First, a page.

BRT recommended for Gateway Corridor; Proposed transit line would connect East Metro to St. Paul, other lines

This mp shows the locally preferred alternative route of the Gateway Corridor Bus Rapid Transit project. The route will be further refined through the engineering process (Submitted graphic)
This map shows the locally preferred alternative route of the Gateway Corridor Bus Rapid Transit project. The route will be further refined through the engineering process. (Submitted graphic)

The public has the option to weigh in on the “locally preferred alternative” (LPA) for the proposed Gateway Corridor transit project at a public hearing Thursday, Aug. 7, or in writing through Wednesday, Aug. 13.

The Gateway Corridor project is a proposed transit line to connect downtown St. Paul and other transit lines to East Metro suburbs.

The Gateway Corridor Policy Advisory Committee passed a resolution July 24 recommending a locally preferred alternative, which includes bus rapid transit (BRT) in a dedicated guideway instead of light rail.

The recommendation also includes a more specific route than previously identified along I-94 and Hudson Road. The recommended route travels north of I-94 until Lake Elmo Avenue, then crosses over to the south side of I-94 into Woodbury and finishes at Manning Ave.

The Policy Advisory Committee is made up of community representatives, partnering agencies and business and education interests along the corridor.

“Cost efficiency, more riders and an identified federal funding source were the deciding factors in our recommendation of bus rapid transit instead of light rail,” said Washington County Commissioner Lisa Weik, chairperson of the Gateway Corridor Commission.

“Coming to an agreement on the right route required more discussion,” said Scott Beauchamp of the Saint Paul Area Chamber of Commerce. “The different routes were similar in technical scope and cost. We chose to adopt a route that provides the best opportunities for long term job access and economic development.”

The transit mode and route alignment considered by the Policy Advisory Committee incorporated community input on four different route variations through Oakdale, Lake Elmo and Woodbury. Each route is in a dedicated, bi-directional guideway for BRT covering 12 miles along Interstate Highway 94 and Hudson Road with 12 stations between Union Depot in Saint Paul and Manning Ave. in Woodbury. According to the project website, cost is estimated up to $465 million, which is one of the least expensive alternatives. A light rail line was estimated at $950 million.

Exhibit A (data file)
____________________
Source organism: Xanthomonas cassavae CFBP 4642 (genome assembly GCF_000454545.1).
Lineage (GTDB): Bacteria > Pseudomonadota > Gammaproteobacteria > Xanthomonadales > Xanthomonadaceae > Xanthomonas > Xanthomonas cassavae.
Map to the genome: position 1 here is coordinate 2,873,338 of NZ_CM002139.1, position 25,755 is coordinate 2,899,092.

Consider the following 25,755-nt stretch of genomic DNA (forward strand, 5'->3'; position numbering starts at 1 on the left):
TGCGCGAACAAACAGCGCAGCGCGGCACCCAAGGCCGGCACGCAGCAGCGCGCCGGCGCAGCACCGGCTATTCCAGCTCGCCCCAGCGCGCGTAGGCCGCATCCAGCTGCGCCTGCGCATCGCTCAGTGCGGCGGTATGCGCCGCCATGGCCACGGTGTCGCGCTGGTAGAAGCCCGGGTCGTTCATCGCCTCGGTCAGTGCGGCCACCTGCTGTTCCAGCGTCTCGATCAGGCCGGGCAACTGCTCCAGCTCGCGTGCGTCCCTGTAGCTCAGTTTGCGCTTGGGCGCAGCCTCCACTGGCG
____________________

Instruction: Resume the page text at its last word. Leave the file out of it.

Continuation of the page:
Project planners hope to receive 50 percent of the funding from federal sources, with 30 percent coming from the Counties Transit Improvement Board, 10 percent from the state and a combined 10 percent from the Washington and Ramsey county regional railroad authorities. After construction, the line would be maintained and operated by Metro Transit.

The locally preferred alternative (LPA) is conceptual and will be further refined through the engineering process.

The Policy Advisory Committee will hold a public hearing to continue the LPA conversation on Thursday, Aug. 7, 2014, 6 p.m., Conway Recreation Center, 2090 Conway Ave., St. Paul. Written comments will be accepted on the LPA recommendation until Aug. 13.

Gateway Corridor staff say they will work specifically with the city of Lake Elmo to provide additional information to property owners, businesses and residents that are adjacent to the route.

Over the next few months, Gateway Corridor Commission member cities and county regional railroad authorities also will review and vote on the LPA.

The commission’s goal is to have the locally preferred alternative included in the Metropolitan Council’s 2040 Transportation Policy Plan, scheduled to be completed by the end of the year.

The selection of an LPA is a local decision-making process, which informs local and federal funding and project development. It is a separate process from the federal Draft Environmental Impact Study, also occurring at this time. The LPA selection process does not replace or override the requirement to fully examine alternatives and determine the adverse impacts that must be avoided or mitigated under the federal and state environmental review process. More information can be found at under the Transit Studies tab.

  • BillBasham

    Thank you for the common sense Lisa Weik.

    You should add a changing technology base for reasons not to invest in massive infrastructure. Car manufacturers are talking about deploying self driving cars as soon as 2016, and that will completely change transportation dynamics.

    Good article!